Things somehow turned very ugly on Thursday morning when two Pennsylvania state constables attempted to serve a man with a warrant because the man had accumulated 31 unpaid parking tickets.
The two law enforcement officials approached the man, Kevin McCullers, in the garage at his residence in a suburb of Allentown, reports The Express-Times. It was about 7:30 in the morning.
McCullers’s girlfriend, Hafeezah Muhammad, told NBC Philadelphia he was in the car because he was headed to Dunkin’ Donuts.
The constables positioned themselves on both sides of McCullers’s car. One of them told McCullers to turn the car off, and he did. There was a short conversation. Then, according to Lehigh County district attorney James Martin, one of the constables opened the driver’s side door of the car.
McCullers responded to this action by restarting the car. He began backing out of the garage with the car door ajar. With that, the district attorney said, the two constables drew their guns and began shooting.
One constable shot McCullers, 38, in the back. The other one shot out the vehicle’s left front tire.
One of the constables told Martin they pulled out their guns and shot the unarmed McCullers because they felt threatened while standing in his garage as he fled.
Muhammad, the girlfriend, noted that the constables could have walked up to the door of their residence to serve the warrant.
“They never knocked on the door! No nothing,” she told NBC Philadelphia. “I just heard the gunshots! He pulled the car out of the garage and all I heard were gunshots,” she told the NBC station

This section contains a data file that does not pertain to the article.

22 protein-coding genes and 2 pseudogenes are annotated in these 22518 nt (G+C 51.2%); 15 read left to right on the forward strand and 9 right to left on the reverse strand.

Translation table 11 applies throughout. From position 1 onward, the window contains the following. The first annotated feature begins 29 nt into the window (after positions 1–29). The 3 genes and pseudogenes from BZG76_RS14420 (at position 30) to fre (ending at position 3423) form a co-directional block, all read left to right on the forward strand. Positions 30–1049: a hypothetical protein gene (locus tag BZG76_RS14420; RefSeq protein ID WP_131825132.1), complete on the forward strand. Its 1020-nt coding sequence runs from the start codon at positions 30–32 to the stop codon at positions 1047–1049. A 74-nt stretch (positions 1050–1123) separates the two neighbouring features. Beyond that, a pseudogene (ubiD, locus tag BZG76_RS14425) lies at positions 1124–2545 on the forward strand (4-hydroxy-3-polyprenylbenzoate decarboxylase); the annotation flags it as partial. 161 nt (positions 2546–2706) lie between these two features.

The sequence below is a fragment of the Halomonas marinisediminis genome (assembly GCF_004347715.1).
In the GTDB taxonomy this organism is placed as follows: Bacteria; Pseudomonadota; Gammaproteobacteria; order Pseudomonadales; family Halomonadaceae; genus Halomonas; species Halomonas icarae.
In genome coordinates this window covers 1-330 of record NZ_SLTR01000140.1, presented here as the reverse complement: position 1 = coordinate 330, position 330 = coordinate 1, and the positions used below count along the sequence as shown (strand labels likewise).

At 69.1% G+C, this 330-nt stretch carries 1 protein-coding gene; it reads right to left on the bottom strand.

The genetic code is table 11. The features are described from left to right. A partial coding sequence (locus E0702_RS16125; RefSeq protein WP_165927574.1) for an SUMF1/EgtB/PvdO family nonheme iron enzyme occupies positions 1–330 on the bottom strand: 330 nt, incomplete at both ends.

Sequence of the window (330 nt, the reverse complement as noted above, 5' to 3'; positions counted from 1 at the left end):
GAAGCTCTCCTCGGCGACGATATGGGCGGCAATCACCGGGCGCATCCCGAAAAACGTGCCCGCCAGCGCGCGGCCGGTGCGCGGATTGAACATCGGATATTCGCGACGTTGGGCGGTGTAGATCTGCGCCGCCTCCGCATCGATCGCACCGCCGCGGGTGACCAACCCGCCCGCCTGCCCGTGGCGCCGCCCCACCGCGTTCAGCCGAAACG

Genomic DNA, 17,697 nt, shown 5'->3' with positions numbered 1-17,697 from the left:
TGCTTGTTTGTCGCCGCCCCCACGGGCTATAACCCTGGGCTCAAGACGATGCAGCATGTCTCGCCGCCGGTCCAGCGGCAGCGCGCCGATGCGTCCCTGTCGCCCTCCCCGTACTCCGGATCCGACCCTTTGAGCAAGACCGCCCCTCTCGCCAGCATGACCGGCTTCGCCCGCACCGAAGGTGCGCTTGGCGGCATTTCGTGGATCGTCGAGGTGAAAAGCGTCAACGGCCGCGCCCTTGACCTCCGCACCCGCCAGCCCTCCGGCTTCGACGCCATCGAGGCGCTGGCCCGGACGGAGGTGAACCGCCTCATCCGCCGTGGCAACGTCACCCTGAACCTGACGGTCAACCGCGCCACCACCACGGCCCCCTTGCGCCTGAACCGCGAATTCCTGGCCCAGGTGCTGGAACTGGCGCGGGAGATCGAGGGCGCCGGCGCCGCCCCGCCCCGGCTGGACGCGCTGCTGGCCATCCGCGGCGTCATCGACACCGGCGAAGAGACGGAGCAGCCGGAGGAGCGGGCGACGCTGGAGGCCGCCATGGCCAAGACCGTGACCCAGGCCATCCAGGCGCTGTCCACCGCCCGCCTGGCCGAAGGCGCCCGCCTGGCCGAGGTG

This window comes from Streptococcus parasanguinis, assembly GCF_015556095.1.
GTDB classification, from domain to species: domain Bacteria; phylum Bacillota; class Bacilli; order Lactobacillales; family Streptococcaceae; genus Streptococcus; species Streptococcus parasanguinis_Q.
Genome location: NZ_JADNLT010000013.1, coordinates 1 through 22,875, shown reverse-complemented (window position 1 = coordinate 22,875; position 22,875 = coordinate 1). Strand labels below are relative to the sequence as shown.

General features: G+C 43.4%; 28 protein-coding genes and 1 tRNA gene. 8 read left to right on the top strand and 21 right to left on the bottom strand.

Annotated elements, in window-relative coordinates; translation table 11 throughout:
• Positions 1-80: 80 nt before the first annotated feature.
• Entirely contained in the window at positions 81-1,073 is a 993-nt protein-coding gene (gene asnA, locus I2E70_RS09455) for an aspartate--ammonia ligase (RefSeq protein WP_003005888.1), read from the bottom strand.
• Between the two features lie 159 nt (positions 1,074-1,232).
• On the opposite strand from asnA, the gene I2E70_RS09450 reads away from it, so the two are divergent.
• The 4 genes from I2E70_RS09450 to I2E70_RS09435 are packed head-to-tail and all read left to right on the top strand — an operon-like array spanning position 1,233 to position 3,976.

Muhammad indicated that McCullers may never walk again.
“For parking tickets?” she said. “It’s insane.”
Martin, the district attorney, expressed concern about the fact that a constable – an elected state official — shot a man and possibly left him paralyzed over some unpaid parking tickets.
He promised a full investigation into the use of deadly force and, possibly, criminal charges against the constables.
The district attorney also suggested that the position of constable — a Pennsylvania oddity, of sorts — is troubling because people who hold the job are poorly prepared and largely unaccountable.
“Although they receive training, they really operate under no one’s direct supervision,” he told NBC Philadelphia. “And that I wish was something that could be cured.”
At the same time, Martin refused to identify either constable. He also took the opportunity to suggest that the shooting incident might not have occurred had McCullers entered into a payment plan to pay the money he owed.
Meanwhile, McCullers has been admitted at a local hospital.